So I told myself stories. I told myself stories for many years, but I didn't usually write them down. I'm not sure why — did I think they were too unrealistic? I remember my mom saying that of one of my childish attempts at writing. She meant well, but I think that put a damper on my desire to write things. I wrote awful, love-lorn poetry in high school. I wrote research papers and essays for school and usually was praised for my writing ability. But I didn't write stories. They just lived in my head, where I could take them out and tell them to myself whenever I wanted.

I read voraciously all this time, as well. Some of the books that stayed with me had some of the effect that Kafka describes. I began to get a sense of what a story can do by reading To Kill a Mockingbird, The Hobbit and The Lord of Rings, Alas, Babylon (which totally sucked me into the post-nuclear-holocaust world it describes), The Left Hand of Darkness, The Chronicles of Narnia.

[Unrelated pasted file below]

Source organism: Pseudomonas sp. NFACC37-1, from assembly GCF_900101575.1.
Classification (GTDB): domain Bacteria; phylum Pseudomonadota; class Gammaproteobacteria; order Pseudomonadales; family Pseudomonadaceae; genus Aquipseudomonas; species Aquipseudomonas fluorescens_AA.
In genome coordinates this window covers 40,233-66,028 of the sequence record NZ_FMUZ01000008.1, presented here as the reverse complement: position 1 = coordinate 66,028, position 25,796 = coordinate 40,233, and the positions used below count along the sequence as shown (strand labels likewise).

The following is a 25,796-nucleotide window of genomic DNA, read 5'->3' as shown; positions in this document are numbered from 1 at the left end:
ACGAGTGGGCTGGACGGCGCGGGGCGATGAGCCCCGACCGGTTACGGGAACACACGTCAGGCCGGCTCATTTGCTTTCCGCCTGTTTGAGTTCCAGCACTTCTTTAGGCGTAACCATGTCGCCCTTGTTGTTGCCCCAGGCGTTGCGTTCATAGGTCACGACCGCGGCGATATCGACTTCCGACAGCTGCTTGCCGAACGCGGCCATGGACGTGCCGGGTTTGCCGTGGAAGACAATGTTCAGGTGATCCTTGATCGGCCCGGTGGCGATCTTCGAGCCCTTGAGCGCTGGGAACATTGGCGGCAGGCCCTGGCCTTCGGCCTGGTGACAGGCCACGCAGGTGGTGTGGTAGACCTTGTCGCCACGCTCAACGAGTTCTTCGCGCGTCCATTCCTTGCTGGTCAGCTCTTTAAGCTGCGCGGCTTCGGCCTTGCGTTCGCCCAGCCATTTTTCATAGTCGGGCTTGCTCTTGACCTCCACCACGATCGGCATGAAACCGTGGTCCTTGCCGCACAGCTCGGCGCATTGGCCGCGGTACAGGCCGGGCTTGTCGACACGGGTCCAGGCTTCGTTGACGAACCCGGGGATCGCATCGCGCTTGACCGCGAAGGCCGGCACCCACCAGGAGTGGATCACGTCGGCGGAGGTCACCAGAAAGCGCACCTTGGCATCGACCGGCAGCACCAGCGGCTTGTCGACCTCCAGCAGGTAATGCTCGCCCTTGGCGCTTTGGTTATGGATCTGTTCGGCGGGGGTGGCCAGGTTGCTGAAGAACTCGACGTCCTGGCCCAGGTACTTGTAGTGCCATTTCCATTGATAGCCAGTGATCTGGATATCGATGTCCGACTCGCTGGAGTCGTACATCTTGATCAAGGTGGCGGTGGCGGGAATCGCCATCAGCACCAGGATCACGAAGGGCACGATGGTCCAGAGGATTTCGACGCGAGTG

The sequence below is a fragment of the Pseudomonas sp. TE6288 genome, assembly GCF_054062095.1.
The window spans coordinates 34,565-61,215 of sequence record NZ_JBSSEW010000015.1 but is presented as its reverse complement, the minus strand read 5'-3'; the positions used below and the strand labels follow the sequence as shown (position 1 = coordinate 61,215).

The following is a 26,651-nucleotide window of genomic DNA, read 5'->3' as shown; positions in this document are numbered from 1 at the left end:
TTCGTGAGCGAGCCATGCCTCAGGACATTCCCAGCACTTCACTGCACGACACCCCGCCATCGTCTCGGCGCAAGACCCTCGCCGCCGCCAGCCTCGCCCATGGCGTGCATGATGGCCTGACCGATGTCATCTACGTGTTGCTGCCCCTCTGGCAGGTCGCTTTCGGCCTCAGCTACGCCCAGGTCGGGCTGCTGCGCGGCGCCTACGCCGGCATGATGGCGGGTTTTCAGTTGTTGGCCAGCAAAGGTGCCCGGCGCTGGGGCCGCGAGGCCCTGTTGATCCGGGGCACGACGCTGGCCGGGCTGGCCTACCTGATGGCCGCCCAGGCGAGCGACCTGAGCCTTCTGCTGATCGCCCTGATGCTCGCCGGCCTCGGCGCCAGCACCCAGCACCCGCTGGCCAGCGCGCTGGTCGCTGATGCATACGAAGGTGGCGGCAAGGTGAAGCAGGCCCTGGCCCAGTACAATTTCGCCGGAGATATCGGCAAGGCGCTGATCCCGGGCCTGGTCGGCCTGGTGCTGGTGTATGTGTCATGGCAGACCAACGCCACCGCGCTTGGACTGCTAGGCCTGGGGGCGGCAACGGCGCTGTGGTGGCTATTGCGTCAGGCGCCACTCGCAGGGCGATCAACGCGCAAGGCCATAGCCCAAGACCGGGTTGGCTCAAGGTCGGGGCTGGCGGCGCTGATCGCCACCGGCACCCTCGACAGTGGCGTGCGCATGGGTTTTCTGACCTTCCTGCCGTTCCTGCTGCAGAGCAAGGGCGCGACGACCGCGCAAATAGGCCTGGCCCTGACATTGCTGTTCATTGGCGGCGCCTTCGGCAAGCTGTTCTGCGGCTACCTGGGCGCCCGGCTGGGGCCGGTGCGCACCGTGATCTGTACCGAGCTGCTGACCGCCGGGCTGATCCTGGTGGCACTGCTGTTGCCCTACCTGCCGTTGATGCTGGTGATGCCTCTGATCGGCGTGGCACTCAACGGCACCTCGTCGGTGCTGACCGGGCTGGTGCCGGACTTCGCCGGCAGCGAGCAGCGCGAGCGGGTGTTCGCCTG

I grew up, got married, had children, finished college, moved, had more children, began learning to be thankful in whatever state I'm in — and continued to tell myself stories.

(OK, coming is some blunt language -- just giving you some advance warning.)
But eventually I realized that just telling myself stories was only half the job. Imagining and thinking is an important part of writing — essential to writing, I believe — but if that's all you ever do it's only so much mental masturbation. It's enjoyable, but not productive or creative.